spring flowers blooming everywhere, the trees filled with their summer plumage. It is so nice to live a short distance just from campus. On the walk “up the hill” I often see faces familiar. Such is the atmosphere of spring term at BYU. Many of the usual suspects remain on campus, but in more relaxed environment conducive more to mischief than higher learning. A sign at the entrance to the campus reads “The World is Our Campus.” During the spring and summer terms the campus becomes our world. Six weeks of morning classes, deli lunches up at Sundance’s Tree Room then sunbathing by the pool. Evenings are taken up with a soak in the jacuzzi and later in the evening dancing at Sil’s Ivy Tower.
As I approached 800 North and the Harrison Arboretum the soundtrack to my life that summer began to slow. At first I thought the newly recharged batteries in my Aiwa walkman were packing it in. Examining my bag I saw Pepsi dripping from a bottom corner of my valise. Looking inside—to my horror—I realized the bottom of the waxed paper cup had softened to the point it fell out, dumping 64 ounces of Pepsi inside my beloved bag. Aghast, I drained the Pepsi from the bag and ran up to campus. The closest building was the testing center. I went into the first bathroom I found and removed the contents of my bag. Everything was soaked with Pepsi. My school book and papers saturated, the Aiwa walkman ruined, the mix tape within toast. Worse still, my suede lined valise had a big wet stain on the exterior leather. I promptly put the nozzle of a hand dryer inside the bag and turned on the dryer. After several minutes of pumping warm air into the bag it was dry, but the stain on the leather remained. My Aiwa walkman was cooked. I binned it right then and there along with the mix tape in it. My other TDK cassettes were safe and dry in their plastic cases.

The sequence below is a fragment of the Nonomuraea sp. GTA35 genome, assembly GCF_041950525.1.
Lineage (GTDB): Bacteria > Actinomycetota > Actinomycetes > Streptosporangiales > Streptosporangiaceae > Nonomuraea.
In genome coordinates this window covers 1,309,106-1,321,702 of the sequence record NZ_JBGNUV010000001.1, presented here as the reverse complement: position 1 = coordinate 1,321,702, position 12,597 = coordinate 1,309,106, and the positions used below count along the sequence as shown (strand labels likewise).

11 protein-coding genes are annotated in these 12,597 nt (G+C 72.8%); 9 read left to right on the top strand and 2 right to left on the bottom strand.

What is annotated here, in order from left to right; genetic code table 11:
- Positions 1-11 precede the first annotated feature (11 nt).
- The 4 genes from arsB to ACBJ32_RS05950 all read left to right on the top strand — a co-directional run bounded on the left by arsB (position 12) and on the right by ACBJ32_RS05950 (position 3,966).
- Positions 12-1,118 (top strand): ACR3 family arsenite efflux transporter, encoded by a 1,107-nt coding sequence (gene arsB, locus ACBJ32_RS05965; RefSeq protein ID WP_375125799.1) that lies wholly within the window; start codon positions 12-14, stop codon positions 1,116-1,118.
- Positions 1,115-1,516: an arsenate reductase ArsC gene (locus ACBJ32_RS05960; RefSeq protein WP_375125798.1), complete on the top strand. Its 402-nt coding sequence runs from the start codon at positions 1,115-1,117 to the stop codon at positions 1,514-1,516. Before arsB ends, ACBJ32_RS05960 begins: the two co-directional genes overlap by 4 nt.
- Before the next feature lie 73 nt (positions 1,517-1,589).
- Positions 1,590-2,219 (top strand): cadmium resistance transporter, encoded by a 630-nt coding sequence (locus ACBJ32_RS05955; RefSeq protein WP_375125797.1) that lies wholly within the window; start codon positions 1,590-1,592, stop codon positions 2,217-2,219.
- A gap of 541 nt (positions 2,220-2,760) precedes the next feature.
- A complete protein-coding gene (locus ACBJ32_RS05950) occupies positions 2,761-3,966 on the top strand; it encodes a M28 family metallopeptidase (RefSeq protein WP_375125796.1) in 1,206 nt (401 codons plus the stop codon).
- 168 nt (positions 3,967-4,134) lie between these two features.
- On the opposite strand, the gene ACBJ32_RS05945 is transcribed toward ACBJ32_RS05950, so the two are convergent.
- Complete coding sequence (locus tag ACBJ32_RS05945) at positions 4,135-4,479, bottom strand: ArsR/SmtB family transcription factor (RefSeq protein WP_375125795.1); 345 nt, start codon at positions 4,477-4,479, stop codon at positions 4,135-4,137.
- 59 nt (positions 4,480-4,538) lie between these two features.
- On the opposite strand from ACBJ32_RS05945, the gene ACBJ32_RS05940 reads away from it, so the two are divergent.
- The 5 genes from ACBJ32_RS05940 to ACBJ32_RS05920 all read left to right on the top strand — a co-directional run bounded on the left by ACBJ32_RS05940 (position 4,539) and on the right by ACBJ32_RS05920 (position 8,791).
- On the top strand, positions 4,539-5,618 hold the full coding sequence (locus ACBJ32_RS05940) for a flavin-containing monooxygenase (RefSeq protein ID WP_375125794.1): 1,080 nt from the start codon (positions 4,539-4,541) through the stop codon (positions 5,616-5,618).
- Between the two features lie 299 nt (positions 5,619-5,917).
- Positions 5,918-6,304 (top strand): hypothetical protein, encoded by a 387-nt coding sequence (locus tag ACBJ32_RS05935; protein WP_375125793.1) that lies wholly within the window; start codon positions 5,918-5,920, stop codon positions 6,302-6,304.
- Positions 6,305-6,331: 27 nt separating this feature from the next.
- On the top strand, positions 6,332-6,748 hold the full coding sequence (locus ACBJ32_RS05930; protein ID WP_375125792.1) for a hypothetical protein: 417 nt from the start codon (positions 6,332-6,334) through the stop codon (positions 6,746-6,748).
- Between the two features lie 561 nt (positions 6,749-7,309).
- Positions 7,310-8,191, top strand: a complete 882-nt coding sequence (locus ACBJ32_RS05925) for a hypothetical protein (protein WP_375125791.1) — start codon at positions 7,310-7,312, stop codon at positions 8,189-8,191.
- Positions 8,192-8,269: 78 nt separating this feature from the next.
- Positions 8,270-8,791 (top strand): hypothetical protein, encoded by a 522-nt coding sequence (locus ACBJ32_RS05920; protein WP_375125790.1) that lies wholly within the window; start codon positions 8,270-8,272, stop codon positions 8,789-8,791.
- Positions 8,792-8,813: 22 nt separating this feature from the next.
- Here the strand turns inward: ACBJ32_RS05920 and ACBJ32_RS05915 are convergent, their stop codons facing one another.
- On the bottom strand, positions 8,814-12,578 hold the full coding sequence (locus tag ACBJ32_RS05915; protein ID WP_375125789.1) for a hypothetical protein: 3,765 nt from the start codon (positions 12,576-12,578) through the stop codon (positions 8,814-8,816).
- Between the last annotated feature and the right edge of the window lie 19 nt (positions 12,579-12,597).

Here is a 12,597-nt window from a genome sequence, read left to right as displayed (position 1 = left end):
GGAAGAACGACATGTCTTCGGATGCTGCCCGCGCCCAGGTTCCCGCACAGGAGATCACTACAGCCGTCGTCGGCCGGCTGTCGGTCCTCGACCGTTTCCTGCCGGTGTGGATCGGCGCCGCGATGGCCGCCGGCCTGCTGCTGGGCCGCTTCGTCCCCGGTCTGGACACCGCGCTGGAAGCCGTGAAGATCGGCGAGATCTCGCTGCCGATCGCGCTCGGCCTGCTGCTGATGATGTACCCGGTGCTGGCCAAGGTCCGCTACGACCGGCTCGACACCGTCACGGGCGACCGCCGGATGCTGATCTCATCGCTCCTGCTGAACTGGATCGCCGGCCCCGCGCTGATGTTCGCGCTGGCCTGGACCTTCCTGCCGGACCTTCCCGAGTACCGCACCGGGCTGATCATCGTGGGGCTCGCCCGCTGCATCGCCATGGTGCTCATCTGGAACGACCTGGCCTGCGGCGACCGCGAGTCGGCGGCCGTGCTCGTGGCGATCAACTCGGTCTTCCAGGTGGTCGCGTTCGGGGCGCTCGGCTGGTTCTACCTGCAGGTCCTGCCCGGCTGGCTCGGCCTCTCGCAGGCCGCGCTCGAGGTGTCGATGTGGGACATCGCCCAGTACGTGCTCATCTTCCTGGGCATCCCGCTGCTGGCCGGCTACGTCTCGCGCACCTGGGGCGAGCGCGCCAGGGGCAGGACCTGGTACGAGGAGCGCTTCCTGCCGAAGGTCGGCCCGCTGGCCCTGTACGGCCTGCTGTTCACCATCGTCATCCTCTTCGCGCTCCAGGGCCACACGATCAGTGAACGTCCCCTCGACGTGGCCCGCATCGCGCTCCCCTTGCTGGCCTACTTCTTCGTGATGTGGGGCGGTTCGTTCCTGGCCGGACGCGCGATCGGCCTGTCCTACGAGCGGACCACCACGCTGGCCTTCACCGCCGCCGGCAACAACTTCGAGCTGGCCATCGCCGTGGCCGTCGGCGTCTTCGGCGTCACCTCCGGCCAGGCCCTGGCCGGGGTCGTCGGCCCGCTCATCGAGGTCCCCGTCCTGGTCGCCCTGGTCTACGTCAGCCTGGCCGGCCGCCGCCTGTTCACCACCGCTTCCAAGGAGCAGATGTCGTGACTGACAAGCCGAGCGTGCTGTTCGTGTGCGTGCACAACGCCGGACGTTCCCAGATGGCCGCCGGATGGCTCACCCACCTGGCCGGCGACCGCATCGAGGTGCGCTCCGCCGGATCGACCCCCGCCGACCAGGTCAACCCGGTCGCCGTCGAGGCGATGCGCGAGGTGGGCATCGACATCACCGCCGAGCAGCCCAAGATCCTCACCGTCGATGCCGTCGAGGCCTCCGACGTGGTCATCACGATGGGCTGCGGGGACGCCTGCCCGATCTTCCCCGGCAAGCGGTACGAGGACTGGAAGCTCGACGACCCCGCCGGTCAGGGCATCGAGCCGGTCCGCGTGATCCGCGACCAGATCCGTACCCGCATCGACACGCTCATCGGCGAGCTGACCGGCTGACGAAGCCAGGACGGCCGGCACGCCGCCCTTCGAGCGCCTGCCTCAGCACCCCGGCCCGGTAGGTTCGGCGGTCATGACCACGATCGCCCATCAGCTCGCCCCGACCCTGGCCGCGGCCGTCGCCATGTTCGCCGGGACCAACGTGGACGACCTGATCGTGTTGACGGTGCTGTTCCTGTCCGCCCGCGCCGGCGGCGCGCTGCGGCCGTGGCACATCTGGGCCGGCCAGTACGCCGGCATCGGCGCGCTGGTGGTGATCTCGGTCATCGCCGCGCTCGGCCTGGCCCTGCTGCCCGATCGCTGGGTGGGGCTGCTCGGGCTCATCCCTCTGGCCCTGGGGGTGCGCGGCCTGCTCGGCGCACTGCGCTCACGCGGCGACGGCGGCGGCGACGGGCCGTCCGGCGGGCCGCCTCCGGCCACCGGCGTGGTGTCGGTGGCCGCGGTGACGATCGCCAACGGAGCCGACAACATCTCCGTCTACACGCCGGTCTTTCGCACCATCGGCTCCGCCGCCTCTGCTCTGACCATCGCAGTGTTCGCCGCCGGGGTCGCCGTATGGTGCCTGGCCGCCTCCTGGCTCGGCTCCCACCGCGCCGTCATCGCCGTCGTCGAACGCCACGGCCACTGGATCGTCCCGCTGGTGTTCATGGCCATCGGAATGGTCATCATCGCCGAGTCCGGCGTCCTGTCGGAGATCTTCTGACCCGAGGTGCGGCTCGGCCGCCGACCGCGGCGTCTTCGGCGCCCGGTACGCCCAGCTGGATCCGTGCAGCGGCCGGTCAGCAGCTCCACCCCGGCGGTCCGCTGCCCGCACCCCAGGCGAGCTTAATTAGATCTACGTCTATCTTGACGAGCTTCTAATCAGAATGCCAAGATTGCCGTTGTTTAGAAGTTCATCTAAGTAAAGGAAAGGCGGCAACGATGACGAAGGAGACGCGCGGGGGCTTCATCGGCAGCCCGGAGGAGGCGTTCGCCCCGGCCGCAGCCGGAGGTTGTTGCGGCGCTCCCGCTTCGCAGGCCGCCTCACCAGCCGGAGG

My valise soldiered on the rest of the summer and into the autumn ’86 semester. Soon enough the stitching rotted out and the bag fell apart. I tried to salvage it, but it began to look quite tatty. I couldn’t find another to match it and it was thrown into the dustbin of history.
The 80’s were left behind. Then the 90’s. 2000’s. I though about that old valise for years. How smart I looked carrying it about. How it gave me a sense of confidence. How I could never find a replacement that was just right.
Summer 2018. Was having great success locating bits & bobs on the eBay. Took a shot and went for a scrounge. Vintage Bond Street Leather Briefcase w/ Detachable Strap. As new. With Tags. There it was. I found it. My quest at its end. Not only did I find it. I found four.
And bought them all.
In two days time the first arrived. Opening the box was tapping into a time machine. Somewhere I heard the opening refrains of Robert Plant’s In The Mood. The first valise was far from pristine. In fact it was restitched several times and the brass buttons were far from correct. Nevermind then. The next day another arrived. And it was perfect. As were the two additional Bond Street valise’s arriving in quick succession. I had found an old friend. One who had accompanied me so many mornings. I began carrying them. Each time I take it up to go out the door I feel calm and complete. Classic style. Well worth the 33 years without it before finding it again.
A silly story really. But it’s the little things that make us happy. Right? As always. May the road rise with you.